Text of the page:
An impartial assessment of Müller's paper reveals that, aside from a distressing number of points of witty sarcasm and irrelevancy, his treatment contained three potentially valid points. One was just how news of Jesus' crucifixion could have been brought, by Jewish merchants from Israel, to the attention of one or more Brahmans and Buddhists Jesus had known during the "lost" years of his youth, considering how great is the area of India. Notovitch responded to this problem in the extensive preface to his 1895 book by pointing out that the merchants in question had been indigenous to India or Tibet, and not Jewish.8 There are then any number of possible answers to Müller's question, such as the young Jesus having befriended one or more Indians who were traveling with him on the Silk Road from India back to Palestine, and a few years later one or more of them either having informed returning Indian merchants of Jesus' crucifixion and who in India should know about it, or having returned themselves to do so. Müller had assumed without justification that "merchants from Israel" meant Jewish merchants.

Müller's second potentially relevant point was that these writings about Jesus should in his opinion have been listed within a Tibetan or Buddhist catalog known to Western scholars, or within one of their sacred sets of books: the Kandjur or the Tandjur.9 However, Notovitch had learned from the head lama at Himis that there was over an order of magnitude more manuscripts or books just within a monastery at Lhasa than Müller had acknowledged were listed in all the aforementioned sources, so the odds were very slim that the volume or two in question at the Himis monastery would have been listed. Besides, if they had been so listed, the existence of the "lost years" verses would not then have come as any surprise to religious scholars in the West.10 In addition, there is the practical certainty that such verses had long been recognized by knowledgeable lamas as sensitive material not to be divulged to unsympathetic or intolerant Westerners, lest it cause future problems for the monastery in question.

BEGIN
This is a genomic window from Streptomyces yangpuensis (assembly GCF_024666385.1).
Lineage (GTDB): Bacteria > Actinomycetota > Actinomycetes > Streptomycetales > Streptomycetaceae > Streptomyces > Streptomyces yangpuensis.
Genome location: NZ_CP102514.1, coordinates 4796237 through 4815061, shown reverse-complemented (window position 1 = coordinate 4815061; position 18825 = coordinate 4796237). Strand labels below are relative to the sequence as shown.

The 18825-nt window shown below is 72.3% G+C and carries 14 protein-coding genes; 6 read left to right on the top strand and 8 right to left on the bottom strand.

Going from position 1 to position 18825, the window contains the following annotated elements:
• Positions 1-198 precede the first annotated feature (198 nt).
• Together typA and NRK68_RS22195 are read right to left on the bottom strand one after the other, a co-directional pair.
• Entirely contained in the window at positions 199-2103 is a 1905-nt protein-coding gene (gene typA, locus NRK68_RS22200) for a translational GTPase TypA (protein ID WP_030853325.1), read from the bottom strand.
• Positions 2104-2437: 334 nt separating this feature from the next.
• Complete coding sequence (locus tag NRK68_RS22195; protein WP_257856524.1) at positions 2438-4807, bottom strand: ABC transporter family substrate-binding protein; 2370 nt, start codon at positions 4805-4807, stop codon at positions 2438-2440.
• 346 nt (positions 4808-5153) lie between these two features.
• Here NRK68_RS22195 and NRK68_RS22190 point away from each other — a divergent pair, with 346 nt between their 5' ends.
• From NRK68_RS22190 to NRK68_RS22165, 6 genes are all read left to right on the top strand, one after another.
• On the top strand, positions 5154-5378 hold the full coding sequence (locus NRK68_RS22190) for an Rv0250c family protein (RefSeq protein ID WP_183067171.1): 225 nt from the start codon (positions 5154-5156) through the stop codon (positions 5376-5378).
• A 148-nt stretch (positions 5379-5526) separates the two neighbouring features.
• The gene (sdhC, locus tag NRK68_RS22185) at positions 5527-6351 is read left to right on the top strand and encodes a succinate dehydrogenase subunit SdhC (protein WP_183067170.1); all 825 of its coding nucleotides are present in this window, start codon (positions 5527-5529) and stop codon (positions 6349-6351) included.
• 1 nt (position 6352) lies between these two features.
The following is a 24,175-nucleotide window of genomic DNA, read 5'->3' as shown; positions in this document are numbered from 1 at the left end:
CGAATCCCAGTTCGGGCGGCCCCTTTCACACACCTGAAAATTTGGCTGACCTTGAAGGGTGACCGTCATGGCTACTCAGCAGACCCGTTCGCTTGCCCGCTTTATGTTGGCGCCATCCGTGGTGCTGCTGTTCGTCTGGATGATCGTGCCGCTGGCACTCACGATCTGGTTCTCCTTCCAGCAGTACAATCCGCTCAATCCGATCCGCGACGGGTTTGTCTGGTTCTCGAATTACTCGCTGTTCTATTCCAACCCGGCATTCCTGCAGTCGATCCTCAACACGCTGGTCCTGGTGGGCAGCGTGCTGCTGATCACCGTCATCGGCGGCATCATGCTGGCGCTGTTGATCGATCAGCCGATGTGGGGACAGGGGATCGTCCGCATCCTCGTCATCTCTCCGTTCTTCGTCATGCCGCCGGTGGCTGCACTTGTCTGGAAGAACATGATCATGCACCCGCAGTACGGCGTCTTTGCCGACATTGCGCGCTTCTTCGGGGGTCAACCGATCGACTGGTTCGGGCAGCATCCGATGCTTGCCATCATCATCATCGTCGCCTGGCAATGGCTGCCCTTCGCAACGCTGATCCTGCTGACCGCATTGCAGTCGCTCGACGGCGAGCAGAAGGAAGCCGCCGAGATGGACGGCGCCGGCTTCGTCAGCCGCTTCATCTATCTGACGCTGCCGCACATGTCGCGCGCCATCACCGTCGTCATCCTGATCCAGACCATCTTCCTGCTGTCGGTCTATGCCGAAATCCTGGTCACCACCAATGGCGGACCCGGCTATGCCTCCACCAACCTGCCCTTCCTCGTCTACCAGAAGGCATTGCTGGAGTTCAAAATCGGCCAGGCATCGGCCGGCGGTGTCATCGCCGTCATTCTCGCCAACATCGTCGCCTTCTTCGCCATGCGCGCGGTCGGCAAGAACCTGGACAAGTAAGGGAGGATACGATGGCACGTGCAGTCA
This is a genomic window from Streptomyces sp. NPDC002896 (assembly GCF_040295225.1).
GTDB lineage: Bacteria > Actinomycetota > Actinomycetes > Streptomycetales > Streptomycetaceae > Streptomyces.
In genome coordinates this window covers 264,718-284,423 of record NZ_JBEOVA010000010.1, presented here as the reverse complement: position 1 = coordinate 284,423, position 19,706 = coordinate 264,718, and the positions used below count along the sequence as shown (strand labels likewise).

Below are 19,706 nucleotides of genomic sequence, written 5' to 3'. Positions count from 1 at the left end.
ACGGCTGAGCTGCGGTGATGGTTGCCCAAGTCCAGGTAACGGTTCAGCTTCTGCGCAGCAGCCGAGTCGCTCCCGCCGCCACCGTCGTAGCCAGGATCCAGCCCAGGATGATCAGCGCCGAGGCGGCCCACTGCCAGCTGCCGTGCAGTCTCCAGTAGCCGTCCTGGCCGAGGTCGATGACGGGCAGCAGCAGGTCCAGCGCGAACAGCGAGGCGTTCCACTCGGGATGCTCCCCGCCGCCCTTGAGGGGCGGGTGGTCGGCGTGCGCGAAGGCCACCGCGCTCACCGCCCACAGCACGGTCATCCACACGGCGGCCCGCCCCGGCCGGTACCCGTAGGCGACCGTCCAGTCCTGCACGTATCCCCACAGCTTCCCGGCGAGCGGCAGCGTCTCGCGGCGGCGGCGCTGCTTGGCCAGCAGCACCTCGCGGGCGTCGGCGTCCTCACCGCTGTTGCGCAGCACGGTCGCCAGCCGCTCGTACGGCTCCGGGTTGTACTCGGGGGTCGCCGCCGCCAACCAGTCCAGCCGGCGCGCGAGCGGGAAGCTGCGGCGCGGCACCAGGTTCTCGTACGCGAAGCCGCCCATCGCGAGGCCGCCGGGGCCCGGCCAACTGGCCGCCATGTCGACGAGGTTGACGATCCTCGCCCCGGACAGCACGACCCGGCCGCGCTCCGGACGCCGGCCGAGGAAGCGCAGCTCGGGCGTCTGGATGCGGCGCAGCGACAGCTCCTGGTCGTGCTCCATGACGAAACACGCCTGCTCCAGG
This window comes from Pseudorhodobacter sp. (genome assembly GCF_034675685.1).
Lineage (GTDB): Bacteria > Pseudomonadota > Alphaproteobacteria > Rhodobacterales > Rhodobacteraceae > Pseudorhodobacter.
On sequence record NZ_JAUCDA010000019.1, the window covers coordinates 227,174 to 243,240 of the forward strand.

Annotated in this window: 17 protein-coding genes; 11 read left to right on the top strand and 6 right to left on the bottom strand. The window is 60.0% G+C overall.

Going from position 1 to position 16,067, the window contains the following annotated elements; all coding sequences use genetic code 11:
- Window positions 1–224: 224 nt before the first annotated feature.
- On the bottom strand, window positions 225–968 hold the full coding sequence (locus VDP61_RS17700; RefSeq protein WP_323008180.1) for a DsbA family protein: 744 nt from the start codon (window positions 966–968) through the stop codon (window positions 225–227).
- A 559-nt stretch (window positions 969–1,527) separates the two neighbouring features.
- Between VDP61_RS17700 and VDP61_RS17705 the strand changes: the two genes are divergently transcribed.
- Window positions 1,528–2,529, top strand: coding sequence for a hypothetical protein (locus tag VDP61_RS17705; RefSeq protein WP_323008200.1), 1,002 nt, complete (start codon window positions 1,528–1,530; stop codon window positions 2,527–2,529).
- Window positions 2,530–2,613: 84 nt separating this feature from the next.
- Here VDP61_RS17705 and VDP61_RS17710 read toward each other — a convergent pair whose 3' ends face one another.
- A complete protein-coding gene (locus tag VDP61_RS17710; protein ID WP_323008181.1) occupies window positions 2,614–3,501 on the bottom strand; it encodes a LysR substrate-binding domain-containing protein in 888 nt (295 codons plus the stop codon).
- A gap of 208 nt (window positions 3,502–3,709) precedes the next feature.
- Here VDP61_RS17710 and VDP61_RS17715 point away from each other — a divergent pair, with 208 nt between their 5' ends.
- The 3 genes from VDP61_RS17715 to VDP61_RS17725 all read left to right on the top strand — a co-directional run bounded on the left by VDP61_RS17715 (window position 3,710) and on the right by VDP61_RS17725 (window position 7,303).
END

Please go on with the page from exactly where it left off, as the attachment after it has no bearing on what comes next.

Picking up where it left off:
Müller's third potentially relevant point was that he had heard that some missionaries in Tibet had claimed that no one by the name of Notovitch had ever visited the monastery.11 The evidence he presented on this consisted of a letter from an English traveler through Leh expressing this belief while at the same time severely denouncing the lamas. However, another critic to be discussed soon, a Professor J. Archibald Douglas, had to acknowledge evidence that Notovitch had indeed been to Leh at least,12 and in responding to Müller, Notovitch mentioned names of those who could attest to his having traveled there.13 And Notovitch's description of both the exterior and interior of the Himis monastery, like those of his travel experiences themselves, are sufficiently detailed without appearing in any way contrived as to dispel doubts that he had been to the monastery.14 Thus, none of Müller's three main points seem to have been relevant.

In 1896 this Professor Douglas of Government College in Agra, India, wrote of his own trip to Leh and Himis the previous year for the express purpose of checking up on Notovitch's finds. Unfortunately we know absolutely nothing about Professor Douglas, such as his field of interest or how long he was affiliated with Government College in Agra, other than what his article in the Nineteenth Century journal tells us. He apparently did not write any books, and in his paper he did not mention any colleague or other person to whom he discussed his plans for traveling to Himis or with whom he discussed his findings, except for Müller, to whom he quickly communicated his charges against Notovitch's alleged findings. He reported that the same head lama of Himis personally attested to him, through a Ladakhi translater, Shahmwell Joldan, of knowing nothing of any visit there by Notovitch or by any Russian with a broken leg.15 There is an interesing resolution to this contradictory testimony that Müller himself mentioned, though with a different application in mind.